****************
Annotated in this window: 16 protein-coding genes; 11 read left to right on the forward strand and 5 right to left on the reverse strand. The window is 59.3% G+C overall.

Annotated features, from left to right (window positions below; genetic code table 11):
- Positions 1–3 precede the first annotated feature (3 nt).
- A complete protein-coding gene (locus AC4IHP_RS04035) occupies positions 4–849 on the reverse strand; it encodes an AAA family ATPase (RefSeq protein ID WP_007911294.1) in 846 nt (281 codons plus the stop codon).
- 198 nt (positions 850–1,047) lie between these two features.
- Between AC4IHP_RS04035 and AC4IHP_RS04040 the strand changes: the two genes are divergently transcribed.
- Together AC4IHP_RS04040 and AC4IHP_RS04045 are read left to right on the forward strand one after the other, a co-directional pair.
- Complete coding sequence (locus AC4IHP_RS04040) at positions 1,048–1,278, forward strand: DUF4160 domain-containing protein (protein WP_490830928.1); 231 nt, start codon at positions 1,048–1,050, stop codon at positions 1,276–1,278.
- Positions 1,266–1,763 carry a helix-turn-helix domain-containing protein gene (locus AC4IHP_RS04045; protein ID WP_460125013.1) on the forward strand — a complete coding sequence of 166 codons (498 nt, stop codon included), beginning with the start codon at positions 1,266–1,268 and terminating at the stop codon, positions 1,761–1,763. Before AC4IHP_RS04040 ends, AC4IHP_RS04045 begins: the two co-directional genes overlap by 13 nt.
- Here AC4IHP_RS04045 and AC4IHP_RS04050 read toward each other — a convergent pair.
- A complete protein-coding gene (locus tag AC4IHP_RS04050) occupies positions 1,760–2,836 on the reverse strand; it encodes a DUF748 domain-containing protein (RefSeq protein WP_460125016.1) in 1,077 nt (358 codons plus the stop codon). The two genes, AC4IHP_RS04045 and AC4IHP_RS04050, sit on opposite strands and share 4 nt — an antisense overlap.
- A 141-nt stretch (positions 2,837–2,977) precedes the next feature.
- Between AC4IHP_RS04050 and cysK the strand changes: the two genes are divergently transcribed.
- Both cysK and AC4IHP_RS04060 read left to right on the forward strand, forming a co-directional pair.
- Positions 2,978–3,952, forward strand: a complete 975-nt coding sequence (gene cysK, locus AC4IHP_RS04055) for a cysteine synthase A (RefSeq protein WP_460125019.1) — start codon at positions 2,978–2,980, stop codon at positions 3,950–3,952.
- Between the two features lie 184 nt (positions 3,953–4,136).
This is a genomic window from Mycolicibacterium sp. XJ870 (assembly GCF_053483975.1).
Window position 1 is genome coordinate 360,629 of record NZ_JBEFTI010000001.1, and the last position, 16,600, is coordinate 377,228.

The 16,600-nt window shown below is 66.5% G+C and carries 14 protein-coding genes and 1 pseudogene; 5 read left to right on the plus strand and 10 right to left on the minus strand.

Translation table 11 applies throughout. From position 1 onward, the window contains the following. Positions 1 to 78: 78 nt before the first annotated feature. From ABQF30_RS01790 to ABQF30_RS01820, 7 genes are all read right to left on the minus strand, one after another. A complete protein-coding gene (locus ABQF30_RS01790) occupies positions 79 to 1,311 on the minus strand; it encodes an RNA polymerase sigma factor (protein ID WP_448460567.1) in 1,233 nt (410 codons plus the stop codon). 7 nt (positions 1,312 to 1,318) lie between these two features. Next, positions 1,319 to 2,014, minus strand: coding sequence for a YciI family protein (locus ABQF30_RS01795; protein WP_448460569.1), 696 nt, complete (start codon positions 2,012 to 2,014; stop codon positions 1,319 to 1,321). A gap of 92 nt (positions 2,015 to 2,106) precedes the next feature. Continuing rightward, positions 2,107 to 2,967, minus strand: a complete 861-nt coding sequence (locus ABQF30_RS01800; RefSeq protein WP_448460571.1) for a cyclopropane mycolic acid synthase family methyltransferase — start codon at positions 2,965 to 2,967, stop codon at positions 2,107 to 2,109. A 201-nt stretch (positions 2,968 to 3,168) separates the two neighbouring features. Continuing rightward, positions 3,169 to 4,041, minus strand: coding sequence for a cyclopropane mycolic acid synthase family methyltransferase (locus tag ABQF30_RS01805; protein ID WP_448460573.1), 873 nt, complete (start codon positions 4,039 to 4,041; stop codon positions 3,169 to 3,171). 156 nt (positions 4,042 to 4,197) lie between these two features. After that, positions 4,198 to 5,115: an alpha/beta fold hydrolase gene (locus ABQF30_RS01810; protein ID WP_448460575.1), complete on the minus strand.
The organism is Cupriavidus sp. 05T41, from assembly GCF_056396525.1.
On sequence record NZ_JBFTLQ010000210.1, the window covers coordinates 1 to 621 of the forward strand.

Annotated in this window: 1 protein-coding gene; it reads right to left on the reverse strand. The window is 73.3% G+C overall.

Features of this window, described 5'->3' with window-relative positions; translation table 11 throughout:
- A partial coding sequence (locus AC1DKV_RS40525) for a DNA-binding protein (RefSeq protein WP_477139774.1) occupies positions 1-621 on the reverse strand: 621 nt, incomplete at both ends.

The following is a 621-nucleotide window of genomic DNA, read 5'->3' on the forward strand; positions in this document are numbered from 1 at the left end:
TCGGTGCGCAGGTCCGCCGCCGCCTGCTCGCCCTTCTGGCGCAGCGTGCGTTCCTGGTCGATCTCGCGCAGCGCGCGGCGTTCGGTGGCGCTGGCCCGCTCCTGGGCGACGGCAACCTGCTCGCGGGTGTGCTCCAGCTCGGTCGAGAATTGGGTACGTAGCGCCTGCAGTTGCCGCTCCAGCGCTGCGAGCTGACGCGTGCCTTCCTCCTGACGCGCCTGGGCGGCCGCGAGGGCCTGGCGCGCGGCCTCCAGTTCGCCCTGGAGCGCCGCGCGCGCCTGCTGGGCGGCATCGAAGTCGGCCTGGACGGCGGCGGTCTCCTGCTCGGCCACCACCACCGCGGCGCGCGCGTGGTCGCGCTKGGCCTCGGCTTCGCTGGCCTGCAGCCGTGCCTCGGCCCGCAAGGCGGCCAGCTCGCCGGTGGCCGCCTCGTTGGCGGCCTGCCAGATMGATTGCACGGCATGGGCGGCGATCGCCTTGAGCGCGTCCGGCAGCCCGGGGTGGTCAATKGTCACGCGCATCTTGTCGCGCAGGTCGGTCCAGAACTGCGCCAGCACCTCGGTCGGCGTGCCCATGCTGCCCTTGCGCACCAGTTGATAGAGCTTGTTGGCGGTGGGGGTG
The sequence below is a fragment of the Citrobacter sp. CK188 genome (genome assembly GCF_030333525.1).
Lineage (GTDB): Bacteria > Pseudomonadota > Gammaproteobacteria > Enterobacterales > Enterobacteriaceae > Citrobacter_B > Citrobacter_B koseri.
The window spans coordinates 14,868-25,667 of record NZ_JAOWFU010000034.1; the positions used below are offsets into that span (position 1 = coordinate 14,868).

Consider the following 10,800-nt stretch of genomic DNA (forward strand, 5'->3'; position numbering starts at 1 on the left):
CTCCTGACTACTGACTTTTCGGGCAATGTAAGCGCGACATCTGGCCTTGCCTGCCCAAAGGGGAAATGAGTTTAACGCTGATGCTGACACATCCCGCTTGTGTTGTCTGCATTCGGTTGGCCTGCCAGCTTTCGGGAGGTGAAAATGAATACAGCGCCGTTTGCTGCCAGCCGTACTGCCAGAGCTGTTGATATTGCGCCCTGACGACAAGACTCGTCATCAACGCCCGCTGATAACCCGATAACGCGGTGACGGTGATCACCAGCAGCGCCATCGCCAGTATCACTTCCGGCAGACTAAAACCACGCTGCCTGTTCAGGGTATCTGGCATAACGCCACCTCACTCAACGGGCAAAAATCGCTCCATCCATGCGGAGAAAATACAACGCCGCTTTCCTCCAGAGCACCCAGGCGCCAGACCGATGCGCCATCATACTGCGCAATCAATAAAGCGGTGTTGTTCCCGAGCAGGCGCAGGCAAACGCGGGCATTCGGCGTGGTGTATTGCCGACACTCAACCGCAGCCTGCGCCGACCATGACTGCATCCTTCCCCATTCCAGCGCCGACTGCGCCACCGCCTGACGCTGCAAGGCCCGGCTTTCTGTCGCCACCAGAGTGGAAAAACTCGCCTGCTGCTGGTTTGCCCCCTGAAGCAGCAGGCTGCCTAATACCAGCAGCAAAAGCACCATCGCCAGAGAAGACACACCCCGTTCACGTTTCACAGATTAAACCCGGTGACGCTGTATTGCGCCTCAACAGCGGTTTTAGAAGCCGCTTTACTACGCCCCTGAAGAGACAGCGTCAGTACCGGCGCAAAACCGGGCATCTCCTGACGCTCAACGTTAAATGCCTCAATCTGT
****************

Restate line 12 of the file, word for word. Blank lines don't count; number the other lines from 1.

- A 141-nt stretch (positions 2,837–2,977) precedes the next feature.